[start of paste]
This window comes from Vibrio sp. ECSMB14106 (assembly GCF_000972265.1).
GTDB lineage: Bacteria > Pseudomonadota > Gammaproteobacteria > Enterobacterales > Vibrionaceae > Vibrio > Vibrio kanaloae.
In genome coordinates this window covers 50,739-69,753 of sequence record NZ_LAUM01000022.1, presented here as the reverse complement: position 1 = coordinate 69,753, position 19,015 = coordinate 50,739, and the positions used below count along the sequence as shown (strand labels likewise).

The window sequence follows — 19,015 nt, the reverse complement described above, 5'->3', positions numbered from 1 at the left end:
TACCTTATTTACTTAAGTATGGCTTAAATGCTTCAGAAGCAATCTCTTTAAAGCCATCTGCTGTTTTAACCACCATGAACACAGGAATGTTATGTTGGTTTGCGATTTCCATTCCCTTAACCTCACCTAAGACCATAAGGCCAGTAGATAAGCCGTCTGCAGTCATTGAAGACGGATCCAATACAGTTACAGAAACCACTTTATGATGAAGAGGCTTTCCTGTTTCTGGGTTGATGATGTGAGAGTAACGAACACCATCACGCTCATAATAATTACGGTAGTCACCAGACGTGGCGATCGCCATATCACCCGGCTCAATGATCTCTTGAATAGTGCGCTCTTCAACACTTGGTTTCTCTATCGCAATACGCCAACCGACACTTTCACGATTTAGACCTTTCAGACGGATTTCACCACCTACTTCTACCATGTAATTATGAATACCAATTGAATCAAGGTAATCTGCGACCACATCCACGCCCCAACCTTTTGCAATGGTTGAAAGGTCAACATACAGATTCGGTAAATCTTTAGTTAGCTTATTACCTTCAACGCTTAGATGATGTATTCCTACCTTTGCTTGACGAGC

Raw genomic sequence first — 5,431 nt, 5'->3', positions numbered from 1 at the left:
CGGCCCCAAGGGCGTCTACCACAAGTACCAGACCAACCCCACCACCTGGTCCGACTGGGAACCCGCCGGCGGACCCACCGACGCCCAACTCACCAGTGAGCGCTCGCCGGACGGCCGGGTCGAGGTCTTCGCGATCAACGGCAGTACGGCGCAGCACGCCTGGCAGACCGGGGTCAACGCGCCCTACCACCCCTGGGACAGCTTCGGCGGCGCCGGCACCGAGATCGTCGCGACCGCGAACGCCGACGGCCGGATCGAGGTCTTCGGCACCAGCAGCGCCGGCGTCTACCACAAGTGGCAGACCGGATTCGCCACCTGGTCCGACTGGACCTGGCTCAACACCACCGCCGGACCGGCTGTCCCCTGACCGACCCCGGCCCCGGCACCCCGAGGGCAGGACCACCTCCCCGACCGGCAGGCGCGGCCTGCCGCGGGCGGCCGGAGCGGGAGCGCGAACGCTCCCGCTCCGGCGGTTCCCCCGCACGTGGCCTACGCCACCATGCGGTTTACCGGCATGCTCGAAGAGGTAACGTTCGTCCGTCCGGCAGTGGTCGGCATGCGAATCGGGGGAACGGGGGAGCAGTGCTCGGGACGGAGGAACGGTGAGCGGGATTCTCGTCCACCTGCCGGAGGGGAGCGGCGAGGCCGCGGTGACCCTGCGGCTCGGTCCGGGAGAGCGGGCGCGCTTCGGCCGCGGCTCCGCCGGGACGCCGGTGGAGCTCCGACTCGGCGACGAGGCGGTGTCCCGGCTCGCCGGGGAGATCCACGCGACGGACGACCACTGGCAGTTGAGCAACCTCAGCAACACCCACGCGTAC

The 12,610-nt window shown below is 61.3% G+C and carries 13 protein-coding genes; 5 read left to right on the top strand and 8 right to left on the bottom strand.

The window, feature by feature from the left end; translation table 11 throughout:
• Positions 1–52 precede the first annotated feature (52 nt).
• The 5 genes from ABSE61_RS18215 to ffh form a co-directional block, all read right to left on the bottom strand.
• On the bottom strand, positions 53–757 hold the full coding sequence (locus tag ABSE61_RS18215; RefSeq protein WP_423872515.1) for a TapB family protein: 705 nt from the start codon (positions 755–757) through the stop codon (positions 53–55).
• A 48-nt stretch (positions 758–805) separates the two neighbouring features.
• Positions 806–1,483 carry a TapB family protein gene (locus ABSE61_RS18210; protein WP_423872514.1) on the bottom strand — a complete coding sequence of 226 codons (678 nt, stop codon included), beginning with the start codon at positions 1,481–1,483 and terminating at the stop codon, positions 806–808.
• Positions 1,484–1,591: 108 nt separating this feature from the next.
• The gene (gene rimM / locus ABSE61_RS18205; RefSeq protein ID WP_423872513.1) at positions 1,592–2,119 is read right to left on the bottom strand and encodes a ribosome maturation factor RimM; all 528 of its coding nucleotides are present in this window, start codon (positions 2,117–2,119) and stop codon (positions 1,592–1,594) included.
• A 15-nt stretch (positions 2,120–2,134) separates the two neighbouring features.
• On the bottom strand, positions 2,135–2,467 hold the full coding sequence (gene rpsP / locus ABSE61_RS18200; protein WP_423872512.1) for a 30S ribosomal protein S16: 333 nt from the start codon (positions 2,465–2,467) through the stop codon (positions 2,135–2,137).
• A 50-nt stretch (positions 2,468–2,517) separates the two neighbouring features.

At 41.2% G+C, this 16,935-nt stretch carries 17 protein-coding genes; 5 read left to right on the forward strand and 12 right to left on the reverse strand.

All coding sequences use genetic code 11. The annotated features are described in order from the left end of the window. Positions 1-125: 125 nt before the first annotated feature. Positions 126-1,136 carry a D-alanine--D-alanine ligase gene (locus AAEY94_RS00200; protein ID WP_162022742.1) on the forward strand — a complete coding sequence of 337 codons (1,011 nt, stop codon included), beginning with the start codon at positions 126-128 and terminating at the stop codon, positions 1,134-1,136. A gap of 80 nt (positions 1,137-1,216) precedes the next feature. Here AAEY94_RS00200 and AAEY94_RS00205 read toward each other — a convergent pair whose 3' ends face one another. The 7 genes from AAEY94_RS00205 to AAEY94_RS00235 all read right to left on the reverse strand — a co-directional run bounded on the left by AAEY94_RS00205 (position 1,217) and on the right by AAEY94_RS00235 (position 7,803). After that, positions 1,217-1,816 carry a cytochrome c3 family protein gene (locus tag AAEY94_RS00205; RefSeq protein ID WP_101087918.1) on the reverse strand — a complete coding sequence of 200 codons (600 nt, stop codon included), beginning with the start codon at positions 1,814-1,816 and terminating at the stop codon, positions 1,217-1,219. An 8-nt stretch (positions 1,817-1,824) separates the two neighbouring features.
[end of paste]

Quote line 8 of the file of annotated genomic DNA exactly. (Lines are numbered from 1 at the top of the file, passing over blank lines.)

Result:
The 12,610-nt window shown below is 61.3% G+C and carries 13 protein-coding genes; 5 read left to right on the top strand and 8 right to left on the bottom strand.